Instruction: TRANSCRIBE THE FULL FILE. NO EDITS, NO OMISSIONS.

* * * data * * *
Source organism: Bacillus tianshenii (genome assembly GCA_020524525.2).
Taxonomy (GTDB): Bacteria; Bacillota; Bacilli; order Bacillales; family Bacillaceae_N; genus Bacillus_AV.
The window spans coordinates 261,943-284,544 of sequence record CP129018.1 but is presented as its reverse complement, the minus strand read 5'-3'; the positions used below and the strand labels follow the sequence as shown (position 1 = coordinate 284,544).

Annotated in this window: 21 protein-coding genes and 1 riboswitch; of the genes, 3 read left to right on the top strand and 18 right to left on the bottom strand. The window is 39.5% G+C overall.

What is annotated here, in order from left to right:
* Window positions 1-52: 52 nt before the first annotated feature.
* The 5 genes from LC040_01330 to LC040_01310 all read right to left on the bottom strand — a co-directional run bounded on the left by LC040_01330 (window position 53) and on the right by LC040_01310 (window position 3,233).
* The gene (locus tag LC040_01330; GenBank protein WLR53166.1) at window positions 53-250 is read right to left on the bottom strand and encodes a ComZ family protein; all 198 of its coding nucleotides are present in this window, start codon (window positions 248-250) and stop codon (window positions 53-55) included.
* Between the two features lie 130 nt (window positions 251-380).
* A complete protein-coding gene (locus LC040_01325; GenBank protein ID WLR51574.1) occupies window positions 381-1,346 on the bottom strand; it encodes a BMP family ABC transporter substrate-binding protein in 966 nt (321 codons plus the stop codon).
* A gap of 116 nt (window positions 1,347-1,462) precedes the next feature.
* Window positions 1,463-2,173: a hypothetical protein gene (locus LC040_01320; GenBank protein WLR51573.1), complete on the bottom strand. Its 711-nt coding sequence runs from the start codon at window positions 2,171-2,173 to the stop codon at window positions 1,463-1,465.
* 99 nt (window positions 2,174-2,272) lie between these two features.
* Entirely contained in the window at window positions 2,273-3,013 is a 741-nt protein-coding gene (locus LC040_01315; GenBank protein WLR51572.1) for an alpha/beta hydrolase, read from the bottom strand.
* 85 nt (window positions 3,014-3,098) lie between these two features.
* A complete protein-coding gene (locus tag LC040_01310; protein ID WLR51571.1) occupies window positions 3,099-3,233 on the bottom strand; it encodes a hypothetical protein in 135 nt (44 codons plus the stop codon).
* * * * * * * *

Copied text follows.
Source organism: Bacillus tianshenii (genome assembly GCA_020524525.2).
Taxonomy (GTDB): Bacteria; Bacillota; Bacilli; order Bacillales; family Bacillaceae_N; genus Bacillus_AV.
The window spans coordinates 261,943-284,544 of sequence record CP129018.1 but is presented as its reverse complement, the minus strand read 5'-3'; the positions used below and the strand labels follow the sequence as shown (position 1 = coordinate 284,544).

Annotated in this window: 21 protein-coding genes and 1 riboswitch; of the genes, 3 read left to right on the top strand and 18 right to left on the bottom strand. The window is 39.5% G+C overall.

What is annotated here, in order from left to right:
* Window positions 1-52: 52 nt before the first annotated feature.
* The 5 genes from LC040_01330 to LC040_01310 all read right to left on the bottom strand — a co-directional run bounded on the left by LC040_01330 (window position 53) and on the right by LC040_01310 (window position 3,233).
* The gene (locus tag LC040_01330; GenBank protein WLR53166.1) at window positions 53-250 is read right to left on the bottom strand and encodes a ComZ family protein; all 198 of its coding nucleotides are present in this window, start codon (window positions 248-250) and stop codon (window positions 53-55) included.
* Between the two features lie 130 nt (window positions 251-380).
* A complete protein-coding gene (locus LC040_01325; GenBank protein ID WLR51574.1) occupies window positions 381-1,346 on the bottom strand; it encodes a BMP family ABC transporter substrate-binding protein in 966 nt (321 codons plus the stop codon).
* A gap of 116 nt (window positions 1,347-1,462) precedes the next feature.
* Window positions 1,463-2,173: a hypothetical protein gene (locus LC040_01320; GenBank protein WLR51573.1), complete on the bottom strand. Its 711-nt coding sequence runs from the start codon at window positions 2,171-2,173 to the stop codon at window positions 1,463-1,465.
* 99 nt (window positions 2,174-2,272) lie between these two features.
* Entirely contained in the window at window positions 2,273-3,013 is a 741-nt protein-coding gene (locus LC040_01315; GenBank protein WLR51572.1) for an alpha/beta hydrolase, read from the bottom strand.
* 85 nt (window positions 3,014-3,098) lie between these two features.
* A complete protein-coding gene (locus tag LC040_01310; protein ID WLR51571.1) occupies window positions 3,099-3,233 on the bottom strand; it encodes a hypothetical protein in 135 nt (44 codons plus the stop codon).